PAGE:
The platform of Kamlapur rail station also used to be a common place for shelter at night for the pavement dwellers, but these people are no longer allowed to sleep here either. I have been taking photos of pavement dwellers since 2005. Since then I have observed that while the number of pavement dwellers is increasing, place where the can is shrinking every year making it more and more difficult for the to survive. 2007, Kamalapur Railway Station.
15,000 to 20,000 people sleep and spend the day on the pavements of Dhaka city. These are some of the most vulnerable people in the country, with few assets enabling them to cope with life and a political, social and economic context that virtually ignores them.
Pavement dwellers are engaged in a variety of activities, including being porters, labourers unloading trucks in markets, rickshaw-pullers, maidservants, sex traders and waste recyclers. These people are deprived of the basic necessities like food, shelter, health, and security. They are conscious about their identities as human beings, although they are living an inhumane life. ‘Amrao manush’ is a Bangla phrase that means “We are humans too”.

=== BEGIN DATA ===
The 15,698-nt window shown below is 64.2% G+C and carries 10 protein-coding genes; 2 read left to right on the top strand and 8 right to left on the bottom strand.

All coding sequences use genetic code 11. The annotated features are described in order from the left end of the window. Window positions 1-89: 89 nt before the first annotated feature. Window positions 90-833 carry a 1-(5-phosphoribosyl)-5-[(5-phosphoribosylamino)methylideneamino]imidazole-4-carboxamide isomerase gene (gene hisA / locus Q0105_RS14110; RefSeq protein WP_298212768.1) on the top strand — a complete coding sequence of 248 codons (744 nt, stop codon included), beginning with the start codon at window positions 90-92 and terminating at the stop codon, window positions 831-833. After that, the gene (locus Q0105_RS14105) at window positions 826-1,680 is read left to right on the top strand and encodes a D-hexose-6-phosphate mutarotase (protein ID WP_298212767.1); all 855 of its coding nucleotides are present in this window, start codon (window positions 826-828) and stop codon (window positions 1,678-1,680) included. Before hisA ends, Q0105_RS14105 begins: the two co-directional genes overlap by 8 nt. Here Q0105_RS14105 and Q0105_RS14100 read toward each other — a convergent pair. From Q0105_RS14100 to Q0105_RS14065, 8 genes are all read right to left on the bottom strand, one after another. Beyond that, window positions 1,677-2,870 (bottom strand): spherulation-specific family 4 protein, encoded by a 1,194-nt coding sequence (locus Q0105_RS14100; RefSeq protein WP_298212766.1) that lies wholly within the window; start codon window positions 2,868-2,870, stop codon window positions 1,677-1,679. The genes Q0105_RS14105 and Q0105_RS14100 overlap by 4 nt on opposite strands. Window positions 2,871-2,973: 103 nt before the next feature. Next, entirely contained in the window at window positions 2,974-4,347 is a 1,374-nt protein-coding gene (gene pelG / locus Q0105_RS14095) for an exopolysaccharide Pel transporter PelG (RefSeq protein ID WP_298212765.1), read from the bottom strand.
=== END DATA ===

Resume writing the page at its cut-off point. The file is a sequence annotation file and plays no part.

The number of pavement dwellers increased at about the same rate with the increasing population of Dhaka. A significant cause of the city’s rapid population growth is urban migration, including both people being pushed out of rural areas because they have lost resources to floods, debt or other disasters and people being pulled to Dhaka by the promise of better opportunities.
Now is the right time to think about this community of victims swept behind by the seemingly unstoppable tide of urban migration.
Shehab Uddin born in 1972, Khulna, Bangladesh. His interests lie in socio-political documentation. Having worked as a newspaper photographer for more than eight years, he joined Drik, Dhaka, Bangladesh.
Drik gives him the freedom to practice his craft in the way he believes it should be practiced. He worked as an assistant lecturer in the College of Journalism and Mass Communication in Kathmandu for a year. He completed his graduation in photojournalism from Pathshala, The South Asian Media Academy and Institute of Photography.
A Panos media fellow, Shehab is more comfortable working in areas that involve emotion and values. His works has been exhibited globally and also in online galleries. Images were published in both domestic and international publications like Time Journal of Photography, The POLITIKEN, USA Today, CBS news, Time Online, The Guardian, Times daily, New Internationalist, Der Spiegel Nepali Times and so on.
He has won several awards such as All Roads (Honourable Mention) National Geographic, WHO, Asahi Shimbun & IIPC, FIAP, HPA.
His work has been preserved as a permanent collection in Kiyosato Museum of Photographic Arts (Japan), Dhaka Nagar Jadughar (Dhaka City Museum) and Liberation War Museum (Bangladesh).